Proteomics Strategies to Develop Proteins of Post-translational Modifications in Plasma-Derived Extracellular Vesicles as Disease Markers
Date of Award
Doctor of Philosophy (PhD)
W Andy Tao
Committee Member 1
Committee Member 2
Committee Member 3
Blood tests, which are the most wide spread diagnosis procedure in clinical analysis, apply blood biomarkers to categorize patients and support treatment decisions. However, existing biomarkers often lack specificity and are far from comprehensive. Mass spectrometry-based proteomics allow users to characterize plasma protein in great depth and has become a powerful tool in the biomarker discovery area. However, because of the extremely high dynamic range of plasma, being able identify thousands of plasma proteins using methods such as Liquid chromatography-tandem mass spectrometry (LC-MS/MS) remains a challenge. Furthermore, recent discoveries of extracellular vesicles (EVs) have proven that EVs have a high possibility for becoming the source for biomarker discovery and disease diagnosis. In addition to the protein in EVs, post-translation modification proteins (PTMs proteins) are also interesting targets because the PTMs proteins are involved with many cancer-related signaling transductions. This dissertation proposes proteomics strategies of using PTMs proteins in plasma-derived extracellular vesicles as breast cancer markers. Initially, Chapter One highlights the potential of using phosphoproteins in extracellular vesicles as markers for breast cancer. Chapter Two delves into the development of a pipeline proteomics strategy that utilizes glycoproteins in EVs as breast cancer markers. Finally, Chapter Three explores the details of different subtypes, which presents the possibility of leveraging three PTMs including phosphorylation, acetylation and glycosylation to distinguish three major breast cancer subtypes.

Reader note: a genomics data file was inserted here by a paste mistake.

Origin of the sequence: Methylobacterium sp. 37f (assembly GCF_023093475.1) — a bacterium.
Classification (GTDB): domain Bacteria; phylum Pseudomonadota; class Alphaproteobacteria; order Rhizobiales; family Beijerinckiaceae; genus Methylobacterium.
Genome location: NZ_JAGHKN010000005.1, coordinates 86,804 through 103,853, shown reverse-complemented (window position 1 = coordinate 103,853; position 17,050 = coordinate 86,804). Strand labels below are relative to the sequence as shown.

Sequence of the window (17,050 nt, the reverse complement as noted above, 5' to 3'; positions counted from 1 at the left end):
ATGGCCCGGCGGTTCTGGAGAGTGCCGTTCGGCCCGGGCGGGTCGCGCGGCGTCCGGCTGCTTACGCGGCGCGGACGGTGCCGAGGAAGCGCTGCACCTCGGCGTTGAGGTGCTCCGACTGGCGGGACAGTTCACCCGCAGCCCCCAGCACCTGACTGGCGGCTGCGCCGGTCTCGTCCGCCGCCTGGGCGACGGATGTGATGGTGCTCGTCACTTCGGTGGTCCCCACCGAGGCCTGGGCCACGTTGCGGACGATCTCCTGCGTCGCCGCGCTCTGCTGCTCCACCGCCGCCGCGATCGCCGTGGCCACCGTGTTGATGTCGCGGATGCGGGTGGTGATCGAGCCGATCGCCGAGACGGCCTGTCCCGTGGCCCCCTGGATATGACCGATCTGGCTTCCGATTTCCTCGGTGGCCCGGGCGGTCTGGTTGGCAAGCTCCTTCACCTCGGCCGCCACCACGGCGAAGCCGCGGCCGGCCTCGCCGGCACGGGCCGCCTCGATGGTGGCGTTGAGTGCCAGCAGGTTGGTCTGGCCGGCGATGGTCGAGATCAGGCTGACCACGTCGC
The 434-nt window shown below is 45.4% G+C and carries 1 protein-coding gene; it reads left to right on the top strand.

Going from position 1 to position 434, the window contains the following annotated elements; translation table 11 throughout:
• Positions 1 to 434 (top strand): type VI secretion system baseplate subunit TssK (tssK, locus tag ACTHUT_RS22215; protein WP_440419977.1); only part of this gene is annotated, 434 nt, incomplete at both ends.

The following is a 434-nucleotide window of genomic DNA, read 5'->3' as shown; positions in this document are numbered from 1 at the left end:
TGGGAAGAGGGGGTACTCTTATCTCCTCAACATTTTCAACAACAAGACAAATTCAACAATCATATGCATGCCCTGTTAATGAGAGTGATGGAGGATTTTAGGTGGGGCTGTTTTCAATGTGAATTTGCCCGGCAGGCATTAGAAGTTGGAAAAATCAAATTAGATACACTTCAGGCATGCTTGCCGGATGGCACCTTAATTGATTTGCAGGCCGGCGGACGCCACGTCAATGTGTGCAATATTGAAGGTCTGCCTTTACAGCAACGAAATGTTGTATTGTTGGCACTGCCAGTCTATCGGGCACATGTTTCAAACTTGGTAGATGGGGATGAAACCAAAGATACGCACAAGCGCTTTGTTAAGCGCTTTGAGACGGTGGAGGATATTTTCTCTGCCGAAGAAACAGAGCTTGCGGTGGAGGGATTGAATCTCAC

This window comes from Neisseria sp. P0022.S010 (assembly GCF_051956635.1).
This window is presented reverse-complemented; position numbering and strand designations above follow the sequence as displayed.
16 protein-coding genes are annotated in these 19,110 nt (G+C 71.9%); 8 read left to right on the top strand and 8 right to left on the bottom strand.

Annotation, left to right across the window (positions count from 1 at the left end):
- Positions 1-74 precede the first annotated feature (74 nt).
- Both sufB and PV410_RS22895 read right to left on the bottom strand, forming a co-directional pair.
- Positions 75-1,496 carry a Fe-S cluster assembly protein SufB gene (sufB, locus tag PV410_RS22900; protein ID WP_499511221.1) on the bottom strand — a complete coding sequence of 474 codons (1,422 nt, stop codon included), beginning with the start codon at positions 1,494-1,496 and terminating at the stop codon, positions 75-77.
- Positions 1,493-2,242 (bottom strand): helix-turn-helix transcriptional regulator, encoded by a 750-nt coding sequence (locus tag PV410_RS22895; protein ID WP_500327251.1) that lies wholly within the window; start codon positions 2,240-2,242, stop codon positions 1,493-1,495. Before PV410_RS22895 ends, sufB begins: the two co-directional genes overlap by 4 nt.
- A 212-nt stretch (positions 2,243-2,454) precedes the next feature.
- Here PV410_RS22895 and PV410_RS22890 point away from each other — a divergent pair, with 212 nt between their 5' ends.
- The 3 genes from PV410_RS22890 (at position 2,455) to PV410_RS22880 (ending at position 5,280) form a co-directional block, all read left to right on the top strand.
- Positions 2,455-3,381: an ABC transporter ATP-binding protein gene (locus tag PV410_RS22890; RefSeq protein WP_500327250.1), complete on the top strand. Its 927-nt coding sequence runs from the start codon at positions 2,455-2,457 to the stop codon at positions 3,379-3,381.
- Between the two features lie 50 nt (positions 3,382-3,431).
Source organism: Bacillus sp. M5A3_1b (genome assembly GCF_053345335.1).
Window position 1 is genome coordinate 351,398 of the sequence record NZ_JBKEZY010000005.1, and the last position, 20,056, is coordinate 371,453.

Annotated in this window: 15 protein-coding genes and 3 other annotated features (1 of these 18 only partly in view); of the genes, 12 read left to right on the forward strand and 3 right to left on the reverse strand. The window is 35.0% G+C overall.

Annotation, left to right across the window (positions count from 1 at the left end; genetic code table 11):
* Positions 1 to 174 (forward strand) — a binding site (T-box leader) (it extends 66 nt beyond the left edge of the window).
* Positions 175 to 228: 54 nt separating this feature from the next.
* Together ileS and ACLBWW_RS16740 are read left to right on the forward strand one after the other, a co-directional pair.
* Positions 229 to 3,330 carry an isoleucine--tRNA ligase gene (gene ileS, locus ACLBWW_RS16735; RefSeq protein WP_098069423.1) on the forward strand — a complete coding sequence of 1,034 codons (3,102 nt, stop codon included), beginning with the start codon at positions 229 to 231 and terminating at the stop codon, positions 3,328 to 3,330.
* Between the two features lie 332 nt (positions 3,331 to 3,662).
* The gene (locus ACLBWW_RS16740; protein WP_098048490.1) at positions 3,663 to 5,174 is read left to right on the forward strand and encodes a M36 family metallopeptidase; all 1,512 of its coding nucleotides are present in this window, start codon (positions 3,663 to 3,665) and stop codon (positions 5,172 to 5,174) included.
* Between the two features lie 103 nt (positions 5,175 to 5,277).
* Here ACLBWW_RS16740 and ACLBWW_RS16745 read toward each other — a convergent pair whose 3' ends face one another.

Chen, I-Hsuan (Blair), "Proteomics Strategies to Develop Proteins of Post-translational Modifications in Plasma-Derived Extracellular Vesicles as Disease Markers" (2018). Open Access Dissertations. 1702.